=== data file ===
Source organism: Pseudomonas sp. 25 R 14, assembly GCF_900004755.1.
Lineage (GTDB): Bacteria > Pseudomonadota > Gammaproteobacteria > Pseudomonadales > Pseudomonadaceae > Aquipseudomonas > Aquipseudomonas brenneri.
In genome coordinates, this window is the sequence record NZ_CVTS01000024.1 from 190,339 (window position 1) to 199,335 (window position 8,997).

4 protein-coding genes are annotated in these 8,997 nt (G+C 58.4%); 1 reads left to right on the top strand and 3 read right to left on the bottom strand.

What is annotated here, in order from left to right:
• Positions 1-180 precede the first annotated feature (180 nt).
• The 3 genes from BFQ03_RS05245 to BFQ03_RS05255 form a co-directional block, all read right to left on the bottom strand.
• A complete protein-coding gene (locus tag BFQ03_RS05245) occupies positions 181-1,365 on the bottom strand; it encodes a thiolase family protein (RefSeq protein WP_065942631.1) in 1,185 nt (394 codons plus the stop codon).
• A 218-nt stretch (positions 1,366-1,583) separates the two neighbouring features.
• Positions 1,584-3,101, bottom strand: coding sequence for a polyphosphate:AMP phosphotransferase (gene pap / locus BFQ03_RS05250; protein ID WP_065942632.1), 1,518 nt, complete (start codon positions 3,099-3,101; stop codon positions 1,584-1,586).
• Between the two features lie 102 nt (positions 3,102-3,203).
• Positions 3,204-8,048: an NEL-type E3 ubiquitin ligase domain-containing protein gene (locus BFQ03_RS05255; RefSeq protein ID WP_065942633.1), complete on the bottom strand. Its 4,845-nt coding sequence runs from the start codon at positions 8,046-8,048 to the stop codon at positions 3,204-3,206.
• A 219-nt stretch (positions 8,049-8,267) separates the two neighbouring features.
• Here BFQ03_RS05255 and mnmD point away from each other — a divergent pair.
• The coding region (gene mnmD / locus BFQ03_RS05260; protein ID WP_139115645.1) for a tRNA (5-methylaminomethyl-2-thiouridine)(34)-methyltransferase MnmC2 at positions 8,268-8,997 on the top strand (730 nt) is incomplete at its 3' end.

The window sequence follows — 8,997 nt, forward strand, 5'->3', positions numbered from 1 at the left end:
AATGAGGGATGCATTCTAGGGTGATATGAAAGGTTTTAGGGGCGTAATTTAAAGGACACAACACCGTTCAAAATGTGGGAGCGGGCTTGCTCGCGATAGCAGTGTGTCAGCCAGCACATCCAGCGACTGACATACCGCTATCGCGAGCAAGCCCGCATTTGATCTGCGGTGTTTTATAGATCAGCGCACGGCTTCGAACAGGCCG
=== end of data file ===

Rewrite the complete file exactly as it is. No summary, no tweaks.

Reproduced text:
Source organism: Pseudomonas sp. 25 R 14, assembly GCF_900004755.1.
Lineage (GTDB): Bacteria > Pseudomonadota > Gammaproteobacteria > Pseudomonadales > Pseudomonadaceae > Aquipseudomonas > Aquipseudomonas brenneri.
In genome coordinates, this window is the sequence record NZ_CVTS01000024.1 from 190,339 (window position 1) to 199,335 (window position 8,997).

4 protein-coding genes are annotated in these 8,997 nt (G+C 58.4%); 1 reads left to right on the top strand and 3 read right to left on the bottom strand.

What is annotated here, in order from left to right:
• Positions 1-180 precede the first annotated feature (180 nt).
• The 3 genes from BFQ03_RS05245 to BFQ03_RS05255 form a co-directional block, all read right to left on the bottom strand.
• A complete protein-coding gene (locus tag BFQ03_RS05245) occupies positions 181-1,365 on the bottom strand; it encodes a thiolase family protein (RefSeq protein WP_065942631.1) in 1,185 nt (394 codons plus the stop codon).
• A 218-nt stretch (positions 1,366-1,583) separates the two neighbouring features.
• Positions 1,584-3,101, bottom strand: coding sequence for a polyphosphate:AMP phosphotransferase (gene pap / locus BFQ03_RS05250; protein ID WP_065942632.1), 1,518 nt, complete (start codon positions 3,099-3,101; stop codon positions 1,584-1,586).
• Between the two features lie 102 nt (positions 3,102-3,203).
• Positions 3,204-8,048: an NEL-type E3 ubiquitin ligase domain-containing protein gene (locus BFQ03_RS05255; RefSeq protein ID WP_065942633.1), complete on the bottom strand. Its 4,845-nt coding sequence runs from the start codon at positions 8,046-8,048 to the stop codon at positions 3,204-3,206.
• A 219-nt stretch (positions 8,049-8,267) separates the two neighbouring features.
• Here BFQ03_RS05255 and mnmD point away from each other — a divergent pair.
• The coding region (gene mnmD / locus BFQ03_RS05260; protein ID WP_139115645.1) for a tRNA (5-methylaminomethyl-2-thiouridine)(34)-methyltransferase MnmC2 at positions 8,268-8,997 on the top strand (730 nt) is incomplete at its 3' end.

The window sequence follows — 8,997 nt, forward strand, 5'->3', positions numbered from 1 at the left end:
AATGAGGGATGCATTCTAGGGTGATATGAAAGGTTTTAGGGGCGTAATTTAAAGGACACAACACCGTTCAAAATGTGGGAGCGGGCTTGCTCGCGATAGCAGTGTGTCAGCCAGCACATCCAGCGACTGACATACCGCTATCGCGAGCAAGCCCGCATTTGATCTGCGGTGTTTTATAGATCAGCGCACGGCTTCGAACAGGCCG